Any suggestions, comments or questions, should be sent to the The Organizing
Committee at:


Grupo de Estudios Sociales Bibliotecológicos y de Documentación (Argentina)

Circulo de Estudios sobre Bibliotecología Política y Social (México)
  HYPERLINK "mailto:cebimx[at]" # cebimx[at]

-- Editor's note: The forum planners have provided a means for including
papers submitted by librarians and scholars who can't attend the conference.
All papers submitted will become a part of the permanent documentation of
the forum.

5. NEA - a lupine aroma (ALA Council Thread)

[ALACOUN:12521] NEA--a lupine aroma
Date: Saturday 06:38:28 pm
From: Michael Gorman <michaelg[at]>
To: ALA Council List <alacoun[at]>
CC: acreuland[at]
Reply to: michaelg[at]

Dear Colleagues

I think the NEA is crying "wolf!" in its report on reading
( (In politics today
the parallel term is "crying Wolfowitz"--i.e., summoning imaginary threats
and crises.)

The essential point is that they have found a decline in literary reading,
not in reading as such. As Carol Brey has pointed out, reading and
literary reading are not the same thing. Many best sellers (good, bad, and
ugly) are not, and do not pretend to be, literature (they are what we used
to call "non-fiction"). Equally important is the fact that that not all
"literature" (defined by the NEA as novels, short stories, poetry, and
plays) is literature. Whoever said "there are thousands of poets and
hundreds of poetry readers" decades ago was right then and is right now.
Reading plays is a specialized taste and has never been a mass
entertainment. That leaves us with novels, novellas, and short stories.

I read a lot of thrillers but would never claim that such activity is
intellectually superior to seeing a good movie. I also read the New
Yorker but rarely New Yorker short stories. This may be an aesthetic and
moral failing, but I cannot see why reading Anthony Lane, Roger Angell,
Calvin Trillin, etc., is not as worthwhile an activity as reading some
precious fiction feuilleton. There is no data in the report to show a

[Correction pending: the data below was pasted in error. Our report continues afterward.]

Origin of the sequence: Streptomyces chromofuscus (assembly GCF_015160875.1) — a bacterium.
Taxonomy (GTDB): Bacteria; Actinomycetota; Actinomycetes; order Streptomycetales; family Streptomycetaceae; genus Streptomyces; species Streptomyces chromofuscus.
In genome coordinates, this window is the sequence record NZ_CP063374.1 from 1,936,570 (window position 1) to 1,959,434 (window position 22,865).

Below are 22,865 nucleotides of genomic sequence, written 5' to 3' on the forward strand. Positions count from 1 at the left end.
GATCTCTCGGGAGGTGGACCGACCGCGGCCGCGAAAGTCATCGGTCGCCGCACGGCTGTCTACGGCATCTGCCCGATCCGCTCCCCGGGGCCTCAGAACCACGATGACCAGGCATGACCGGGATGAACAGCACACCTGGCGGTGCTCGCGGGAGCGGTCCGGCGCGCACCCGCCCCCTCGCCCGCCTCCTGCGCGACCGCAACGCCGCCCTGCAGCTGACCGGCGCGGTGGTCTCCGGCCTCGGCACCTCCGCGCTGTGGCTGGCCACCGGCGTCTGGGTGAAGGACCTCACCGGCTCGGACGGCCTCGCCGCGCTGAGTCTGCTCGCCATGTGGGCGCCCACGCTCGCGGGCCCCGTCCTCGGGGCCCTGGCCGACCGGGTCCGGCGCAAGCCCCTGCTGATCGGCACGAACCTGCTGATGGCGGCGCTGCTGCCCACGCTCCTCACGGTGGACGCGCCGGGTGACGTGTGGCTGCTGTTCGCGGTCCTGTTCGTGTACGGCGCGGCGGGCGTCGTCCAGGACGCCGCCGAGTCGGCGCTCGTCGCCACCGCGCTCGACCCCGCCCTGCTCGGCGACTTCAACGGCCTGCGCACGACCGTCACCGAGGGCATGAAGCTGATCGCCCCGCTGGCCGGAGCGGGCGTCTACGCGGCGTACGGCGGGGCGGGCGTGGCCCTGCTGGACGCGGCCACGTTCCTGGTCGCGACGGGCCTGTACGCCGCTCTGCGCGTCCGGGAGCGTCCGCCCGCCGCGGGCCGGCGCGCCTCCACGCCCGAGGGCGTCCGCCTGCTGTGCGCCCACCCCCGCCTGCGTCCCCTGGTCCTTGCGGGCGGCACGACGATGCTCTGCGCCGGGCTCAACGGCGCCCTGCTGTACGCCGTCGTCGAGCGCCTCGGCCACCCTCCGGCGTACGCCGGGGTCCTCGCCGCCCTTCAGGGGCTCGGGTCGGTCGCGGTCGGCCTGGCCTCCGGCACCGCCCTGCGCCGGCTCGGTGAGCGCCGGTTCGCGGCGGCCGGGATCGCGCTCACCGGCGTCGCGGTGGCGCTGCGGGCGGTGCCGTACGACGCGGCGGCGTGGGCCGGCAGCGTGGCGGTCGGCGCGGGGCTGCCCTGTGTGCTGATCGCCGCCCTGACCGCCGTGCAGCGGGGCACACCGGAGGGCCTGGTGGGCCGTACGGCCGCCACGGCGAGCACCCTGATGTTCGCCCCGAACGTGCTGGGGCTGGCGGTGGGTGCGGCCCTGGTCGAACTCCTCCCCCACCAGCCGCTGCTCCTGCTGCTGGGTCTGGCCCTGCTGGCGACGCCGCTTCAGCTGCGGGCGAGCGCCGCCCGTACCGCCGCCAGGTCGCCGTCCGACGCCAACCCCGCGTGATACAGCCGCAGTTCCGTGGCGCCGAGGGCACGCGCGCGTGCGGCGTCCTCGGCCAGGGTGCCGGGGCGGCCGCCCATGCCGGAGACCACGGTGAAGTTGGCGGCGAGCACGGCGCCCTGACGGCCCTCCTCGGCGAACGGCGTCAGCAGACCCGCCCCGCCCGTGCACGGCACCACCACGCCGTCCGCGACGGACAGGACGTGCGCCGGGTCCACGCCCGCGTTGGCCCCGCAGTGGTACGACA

decline of reading or a decline in the quality of what is read. In the
1920s and 1930s there were numerous magazines that paid (well) for short
fiction for which there was then a huge market. That market moved first to
radio and then, en masse, to television. Does that tell us anything about
the culture other than the fact that the mass of of people will seek their
entertainment and story telling in the medium of the moment?

Sorry for the length of this and apologies to those who think that this kind
of thing isn't what ALA is about, though I do believe that reading and
literacy are central to ALA just as they were long before we had computers
in the library.

Best wishes, Michael
Michael Gorman
Madden Library, CSU, Fresno
(559) 278-2403
"The best reading, for the largest number, at the least cost"

[ALACOUN:12522] Re: NEA--a lupine aroma
Date: Saturday 06:56:23 pm
From: Backwage[at]
To: ALA Council List <alacoun[at]>
CC: acreuland[at]
Reply to: Backwage[at]

Dear Michael and other Friends,

If you or anybody else can explain the short stories in the New Yorker I'd
be happy to listen. I quit understanding them about the time Harold Ross
departed. For that matter, I always turn to the cartoons first.

Of course there is such a thing as better literature, and librarians should
know a fine novel from a weak one. Behind the reluctance to recommend
(excused as neutrality in service) there is often simply an empty space
where the books ought to be.

And believe me, if I weren't such a pest about sticking to library-related
business in Council I'd shout a diatribe in support of librarians reviewing
books-- but you can wait and read that in a future issue of Public

M. McGrorty

[ALACOUN:12523] RE: NEA--a lupine aroma
Date: Saturday 08:34:12 pm
From: "K.G. Schneider" <kgs[at]> (Usually Good)
To: ALA Council List <alacoun[at]>
CC: <acreuland[at]>
Reply to: <kgs[at]>

Reading plays is a specialized taste and has never been a mass
entertainment. That leaves us with novels, novellas, and short stories.

And nonfiction, which is such a terrible and over-general word for a genre
that stretches from Seabiscuit to histories of the civil rights era.


I read a lot of thrillers but would never claim that such activity is
intellectually superior to seeing a good movie. I also read the New
Yorker but rarely New Yorker short stories.

The best magazine writing, far better than a lot of "literary" fiction, is
found in Atlantic and Vanity Fair. Although the New Yorker actually had some
readable fiction this year. For that matter, I consider a Sunday well-spent
when I can read the entire NY Times. Where is magazine and newspaper reading
reflected in this "study?"

Sorry for the length of this and apologies to those who think that this kind
of thing isn't what ALA is about, though I do believe that reading and
literacy are central to ALA just as they were long before we had computers
in the library.
Best wishes, Michael